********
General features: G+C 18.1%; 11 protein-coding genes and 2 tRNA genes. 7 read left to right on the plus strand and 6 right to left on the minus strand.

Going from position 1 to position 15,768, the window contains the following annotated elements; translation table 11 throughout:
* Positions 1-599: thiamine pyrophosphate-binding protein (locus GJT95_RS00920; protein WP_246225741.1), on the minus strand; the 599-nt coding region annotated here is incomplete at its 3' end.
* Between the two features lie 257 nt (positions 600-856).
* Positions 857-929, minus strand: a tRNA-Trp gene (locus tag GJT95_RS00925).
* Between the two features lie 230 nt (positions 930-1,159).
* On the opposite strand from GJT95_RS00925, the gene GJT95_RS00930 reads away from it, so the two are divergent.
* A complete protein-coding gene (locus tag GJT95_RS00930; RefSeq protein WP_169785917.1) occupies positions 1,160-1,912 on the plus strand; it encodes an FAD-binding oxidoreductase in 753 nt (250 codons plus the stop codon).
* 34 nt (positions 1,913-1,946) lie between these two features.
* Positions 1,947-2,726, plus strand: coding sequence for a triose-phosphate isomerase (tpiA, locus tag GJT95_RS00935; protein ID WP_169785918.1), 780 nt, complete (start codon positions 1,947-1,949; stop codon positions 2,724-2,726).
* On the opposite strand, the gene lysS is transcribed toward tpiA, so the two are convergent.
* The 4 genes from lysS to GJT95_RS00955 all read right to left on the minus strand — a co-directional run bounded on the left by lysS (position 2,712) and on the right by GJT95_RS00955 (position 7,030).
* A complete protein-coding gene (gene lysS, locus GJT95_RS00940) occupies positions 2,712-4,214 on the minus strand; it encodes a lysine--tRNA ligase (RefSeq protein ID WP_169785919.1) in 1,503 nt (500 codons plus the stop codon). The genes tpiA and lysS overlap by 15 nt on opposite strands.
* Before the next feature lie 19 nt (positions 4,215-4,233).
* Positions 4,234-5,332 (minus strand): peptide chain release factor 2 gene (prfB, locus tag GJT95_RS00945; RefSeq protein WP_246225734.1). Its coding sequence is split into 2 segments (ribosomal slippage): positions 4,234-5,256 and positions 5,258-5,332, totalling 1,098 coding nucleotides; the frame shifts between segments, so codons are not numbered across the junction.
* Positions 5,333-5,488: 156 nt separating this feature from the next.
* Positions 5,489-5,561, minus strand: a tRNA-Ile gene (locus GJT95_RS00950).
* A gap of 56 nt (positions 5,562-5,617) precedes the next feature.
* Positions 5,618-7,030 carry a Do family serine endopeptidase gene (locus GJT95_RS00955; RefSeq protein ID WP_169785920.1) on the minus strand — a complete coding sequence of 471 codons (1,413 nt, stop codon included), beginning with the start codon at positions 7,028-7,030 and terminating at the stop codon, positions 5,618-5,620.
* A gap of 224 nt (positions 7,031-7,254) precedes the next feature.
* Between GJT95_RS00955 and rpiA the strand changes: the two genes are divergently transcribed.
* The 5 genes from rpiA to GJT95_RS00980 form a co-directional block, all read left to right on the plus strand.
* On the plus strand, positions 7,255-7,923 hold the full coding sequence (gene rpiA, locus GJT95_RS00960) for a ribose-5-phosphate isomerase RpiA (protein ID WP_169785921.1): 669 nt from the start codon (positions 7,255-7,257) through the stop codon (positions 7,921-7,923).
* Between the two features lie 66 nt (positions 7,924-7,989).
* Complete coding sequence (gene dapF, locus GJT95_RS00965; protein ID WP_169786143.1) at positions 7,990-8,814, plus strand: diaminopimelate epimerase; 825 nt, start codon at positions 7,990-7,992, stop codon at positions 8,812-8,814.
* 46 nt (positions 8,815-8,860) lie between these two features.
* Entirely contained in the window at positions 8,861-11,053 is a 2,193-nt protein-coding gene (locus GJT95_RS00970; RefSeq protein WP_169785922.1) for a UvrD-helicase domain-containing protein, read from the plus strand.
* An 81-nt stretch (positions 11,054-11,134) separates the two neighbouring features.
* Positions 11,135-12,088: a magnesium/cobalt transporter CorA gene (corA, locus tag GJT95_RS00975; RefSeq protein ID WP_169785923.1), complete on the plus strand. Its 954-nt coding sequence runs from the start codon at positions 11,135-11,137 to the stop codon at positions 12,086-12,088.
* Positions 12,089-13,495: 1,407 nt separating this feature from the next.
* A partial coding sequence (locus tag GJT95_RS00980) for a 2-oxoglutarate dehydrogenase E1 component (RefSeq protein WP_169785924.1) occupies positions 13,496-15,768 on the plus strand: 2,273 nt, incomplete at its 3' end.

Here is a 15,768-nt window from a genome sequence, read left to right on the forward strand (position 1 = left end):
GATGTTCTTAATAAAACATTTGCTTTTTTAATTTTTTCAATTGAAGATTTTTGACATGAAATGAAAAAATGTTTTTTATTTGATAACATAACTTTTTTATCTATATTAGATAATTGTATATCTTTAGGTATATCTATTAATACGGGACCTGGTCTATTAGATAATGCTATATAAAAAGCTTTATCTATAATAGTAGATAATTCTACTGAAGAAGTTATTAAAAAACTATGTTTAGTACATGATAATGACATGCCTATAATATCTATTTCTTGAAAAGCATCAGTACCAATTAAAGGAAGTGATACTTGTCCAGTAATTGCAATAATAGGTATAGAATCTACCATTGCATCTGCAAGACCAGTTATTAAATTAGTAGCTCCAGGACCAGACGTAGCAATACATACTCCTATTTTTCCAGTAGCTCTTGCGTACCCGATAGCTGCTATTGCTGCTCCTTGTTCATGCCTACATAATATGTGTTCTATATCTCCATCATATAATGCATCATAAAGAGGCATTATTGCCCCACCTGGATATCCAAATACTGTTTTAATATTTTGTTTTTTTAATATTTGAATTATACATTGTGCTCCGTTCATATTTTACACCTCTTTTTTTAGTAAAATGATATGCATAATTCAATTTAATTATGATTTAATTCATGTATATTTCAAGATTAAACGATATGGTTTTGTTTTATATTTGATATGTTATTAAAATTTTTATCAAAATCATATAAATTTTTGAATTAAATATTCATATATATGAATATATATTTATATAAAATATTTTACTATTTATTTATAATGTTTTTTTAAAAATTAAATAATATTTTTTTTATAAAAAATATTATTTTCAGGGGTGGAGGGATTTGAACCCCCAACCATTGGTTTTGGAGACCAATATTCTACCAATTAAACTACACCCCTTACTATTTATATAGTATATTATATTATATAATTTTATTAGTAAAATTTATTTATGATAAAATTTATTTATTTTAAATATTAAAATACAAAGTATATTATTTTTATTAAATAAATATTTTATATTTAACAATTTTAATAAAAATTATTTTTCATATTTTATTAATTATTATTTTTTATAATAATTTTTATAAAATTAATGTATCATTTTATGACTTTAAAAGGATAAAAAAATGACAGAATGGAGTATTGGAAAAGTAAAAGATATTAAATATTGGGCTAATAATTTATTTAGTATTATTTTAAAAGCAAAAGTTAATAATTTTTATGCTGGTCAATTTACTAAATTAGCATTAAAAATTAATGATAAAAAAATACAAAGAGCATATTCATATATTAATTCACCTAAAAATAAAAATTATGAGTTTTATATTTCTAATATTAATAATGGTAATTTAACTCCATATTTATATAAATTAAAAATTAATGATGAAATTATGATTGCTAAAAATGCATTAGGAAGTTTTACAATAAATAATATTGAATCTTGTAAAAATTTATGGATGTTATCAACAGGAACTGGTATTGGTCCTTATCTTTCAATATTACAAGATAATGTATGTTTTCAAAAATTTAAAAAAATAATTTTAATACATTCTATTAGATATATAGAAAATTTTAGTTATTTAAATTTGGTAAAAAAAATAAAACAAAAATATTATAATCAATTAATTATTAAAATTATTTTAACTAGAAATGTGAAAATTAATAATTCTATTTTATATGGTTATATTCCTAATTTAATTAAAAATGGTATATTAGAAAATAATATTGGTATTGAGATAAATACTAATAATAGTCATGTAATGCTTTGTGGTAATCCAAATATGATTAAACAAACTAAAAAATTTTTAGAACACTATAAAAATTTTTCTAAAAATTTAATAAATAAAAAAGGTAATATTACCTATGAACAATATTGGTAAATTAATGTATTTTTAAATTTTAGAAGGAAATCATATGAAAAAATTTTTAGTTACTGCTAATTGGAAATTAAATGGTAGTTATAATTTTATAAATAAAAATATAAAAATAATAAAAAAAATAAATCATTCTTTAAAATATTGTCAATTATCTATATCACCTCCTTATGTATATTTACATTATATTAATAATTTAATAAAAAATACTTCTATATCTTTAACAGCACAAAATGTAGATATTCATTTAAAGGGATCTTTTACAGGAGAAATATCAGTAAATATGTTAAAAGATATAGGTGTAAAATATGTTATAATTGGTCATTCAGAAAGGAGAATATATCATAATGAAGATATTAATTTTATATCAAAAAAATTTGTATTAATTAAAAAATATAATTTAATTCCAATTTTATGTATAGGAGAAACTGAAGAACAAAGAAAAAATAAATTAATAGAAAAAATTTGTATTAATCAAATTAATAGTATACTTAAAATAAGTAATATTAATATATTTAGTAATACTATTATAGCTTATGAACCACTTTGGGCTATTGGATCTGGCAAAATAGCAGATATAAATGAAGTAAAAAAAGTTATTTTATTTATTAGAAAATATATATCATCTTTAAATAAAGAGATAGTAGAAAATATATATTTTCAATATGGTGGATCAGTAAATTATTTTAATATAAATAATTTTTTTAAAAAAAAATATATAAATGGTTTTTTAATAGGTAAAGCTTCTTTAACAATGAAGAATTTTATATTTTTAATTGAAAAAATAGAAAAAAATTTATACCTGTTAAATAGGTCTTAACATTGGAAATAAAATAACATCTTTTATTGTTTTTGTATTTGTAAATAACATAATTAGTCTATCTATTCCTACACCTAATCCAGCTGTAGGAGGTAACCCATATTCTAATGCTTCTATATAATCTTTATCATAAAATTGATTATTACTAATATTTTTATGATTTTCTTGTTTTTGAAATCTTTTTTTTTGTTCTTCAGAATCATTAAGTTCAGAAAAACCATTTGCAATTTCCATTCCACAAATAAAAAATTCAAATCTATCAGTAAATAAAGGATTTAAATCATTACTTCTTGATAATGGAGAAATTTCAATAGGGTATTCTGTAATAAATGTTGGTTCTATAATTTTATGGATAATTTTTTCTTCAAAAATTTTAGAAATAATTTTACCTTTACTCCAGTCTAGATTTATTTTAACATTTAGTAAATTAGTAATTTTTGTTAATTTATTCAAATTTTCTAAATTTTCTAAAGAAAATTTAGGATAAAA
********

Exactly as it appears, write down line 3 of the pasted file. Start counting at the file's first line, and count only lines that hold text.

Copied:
* Positions 1-599: thiamine pyrophosphate-binding protein (locus GJT95_RS00920; protein WP_246225741.1), on the minus strand; the 599-nt coding region annotated here is incomplete at its 3' end.